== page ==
Incumbent President Erdogan was, as expected, the winner of the second round of elections in Turkey, and will also be president for the next five years. What awaits him is described as an almost impossible task.
The presidential election was described as an election of destiny. Recep Tayyip Erdogan won in the end, but he may have a very tough task in meeting the demands and expectations placed on the Turkish president going forward.
Leading Turkey and trying to lift it up from today’s difficult economic, social and political situation, is expected to be extremely demanding.
NTB-TT-AP reports on the story on Sunday evening.
Here are seven things Erdogan may struggle with:
1. The economy
Inflation, a weak currency, high food prices and even higher housing costs have lowered the population’s standard of living. School fees, vital to the middle class who have often supported President Recep Tayyip Erdogan, have skyrocketed.
In October, Turkey’s inflation was as much as 85 per cent. The price increase in April was 44 per cent. Erdogan insists, despite all experts saying otherwise, that high interest rates lead to inflation and has pushed the central bank to cut interest rates.
Before the election, he allocated large public funds to increase minimum wages and pensions.
Erdogan is said to have asked his former finance minister, who enjoyed international respect, to return to his job. It may be a sign that he will pursue a more orthodox economic policy in the future.
The worsening economic situation is partly due to widespread corruption, credits to private banks and nepotism. This has increased under Erdogan, according to the opposition.
The problems came to the fore during the handling of the earthquake disaster, which for many Turks confirmed how bad things are.
3. The aftermath of the earthquake
The great earthquake in eastern Turkey claimed at least 50,000 lives and left millions homeless. Many have left the area and live with relatives or in temporary housing further west in the country.
The authorities have received sharp criticism for the handling as reconstruction is expected to take many years.
Widespread corruption and lack of enforcement of building regulations are considered an underlying cause of many houses collapsing. Few are held accountable for this.
Over 300,000 buildings were damaged, and around 658,000 people lost their jobs as a result of the earthquake, according to the ILO. The earthquake caused direct damage of $34.2 billion, equivalent to 4 percent of Turkey’s GDP in 2021, according to the World Bank.
Erdogan has promised to build 319,000 homes by the end of the year. That will be difficult to repay.
4. The migrant situation
Millions of war refugees and migrants from neighbouring Syria live in the earthquake-affected areas. Their presence is also noticeable in western and central Turkey.
Before the second round of elections, opposition leader Kemal Kilicdaroglu promised to send 10 million migrants home within a year if he won power.
According to the UN and Turkish authorities, there are around 4 million refugees in Turkey, most of them Syrians.
Erdogan’s government has begun building thousands of brick houses in Turkish-controlled parts of northern Syria to encourage voluntary returns. Qatar supports a separate project that could resettle up to 1 million Syrians.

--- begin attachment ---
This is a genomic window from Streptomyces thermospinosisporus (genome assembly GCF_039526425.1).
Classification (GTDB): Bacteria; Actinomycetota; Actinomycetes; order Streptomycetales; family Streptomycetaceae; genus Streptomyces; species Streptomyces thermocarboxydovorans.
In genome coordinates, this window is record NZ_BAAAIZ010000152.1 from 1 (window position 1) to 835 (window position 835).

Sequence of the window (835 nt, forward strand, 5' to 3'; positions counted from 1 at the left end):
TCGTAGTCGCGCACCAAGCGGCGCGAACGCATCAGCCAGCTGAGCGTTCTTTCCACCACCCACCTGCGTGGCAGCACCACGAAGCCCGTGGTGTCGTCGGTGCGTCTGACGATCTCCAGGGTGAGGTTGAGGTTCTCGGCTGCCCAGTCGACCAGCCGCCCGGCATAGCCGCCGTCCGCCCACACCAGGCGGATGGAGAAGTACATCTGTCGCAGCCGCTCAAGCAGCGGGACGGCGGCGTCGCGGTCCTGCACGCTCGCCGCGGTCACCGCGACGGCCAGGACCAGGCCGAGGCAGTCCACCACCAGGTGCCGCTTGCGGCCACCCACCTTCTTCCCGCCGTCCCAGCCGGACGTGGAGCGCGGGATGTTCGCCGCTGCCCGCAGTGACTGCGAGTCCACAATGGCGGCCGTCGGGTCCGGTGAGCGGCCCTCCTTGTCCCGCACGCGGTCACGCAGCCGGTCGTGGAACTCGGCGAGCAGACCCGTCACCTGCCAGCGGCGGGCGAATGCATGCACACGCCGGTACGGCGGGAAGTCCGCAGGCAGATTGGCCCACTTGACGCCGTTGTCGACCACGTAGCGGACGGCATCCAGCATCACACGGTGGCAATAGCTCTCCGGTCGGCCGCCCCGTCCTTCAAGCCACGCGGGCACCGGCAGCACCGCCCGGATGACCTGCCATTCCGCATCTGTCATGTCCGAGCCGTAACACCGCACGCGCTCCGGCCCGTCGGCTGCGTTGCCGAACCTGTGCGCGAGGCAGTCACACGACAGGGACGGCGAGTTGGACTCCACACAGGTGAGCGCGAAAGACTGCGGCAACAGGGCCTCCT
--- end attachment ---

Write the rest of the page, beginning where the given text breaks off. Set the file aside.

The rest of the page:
Erdogan is also working to improve relations with the Syrian president to ensure a safe return.
5. Foreign policy
Under Erdogan, Turkey has moved eastwards, away from Europe and the EU and towards both Russia and the Middle East.
Turkey has at times been regarded as a difficult NATO ally with its own agenda. Erdogan has maintained relations with Russian President Vladimir Putin, although they have not been particularly friendly.
With five new years in power, he can continue to try to mediate between Russia and the West, as Turkey has done through the important agreement on the export of Ukrainian grain.
Turkey has blocked Sweden’s NATO membership, but discussions continue. Erdogan has not said exactly what he will do after the election, but it is considered unlikely that he will maintain the veto after June 1. That is when Sweden’s new terrorism legislation comes into force.
6. The local elections in 2024
The winner of the election will have to deal with the crisis-stricken economy. But it is important not to go too hard with the necessary reforms.
Turkey will hold local elections in April next year. The governing parties risk losing at the polls if they introduce measures that worsen the citizens’ finances in the short term.
7. Democracy and equality
With a narrow majority in a referendum in 2017, Erdogan introduced a presidential government that abolished the office of the prime minister and concentrated most of the power in the hands of the president.
The opposition promised to restore parliamentary democracy, give citizens enhanced rights and freedoms and respect the decisions of the European Court of Human Rights.
Before the election, Erdogan expanded his political camp and allied himself with two smaller nationalist parties with an Islamist agenda. It has created fear for women’s rights, among other things, the parties want to remove laws that are supposed to protect against domestic violence.
Erdogan has already pulled Turkey out of a convention to protect against family violence.
The focus on retrospective Islamic values will not contribute to giving Turkey the power of innovation and the promise towards modernization that many believe the country is dependent on.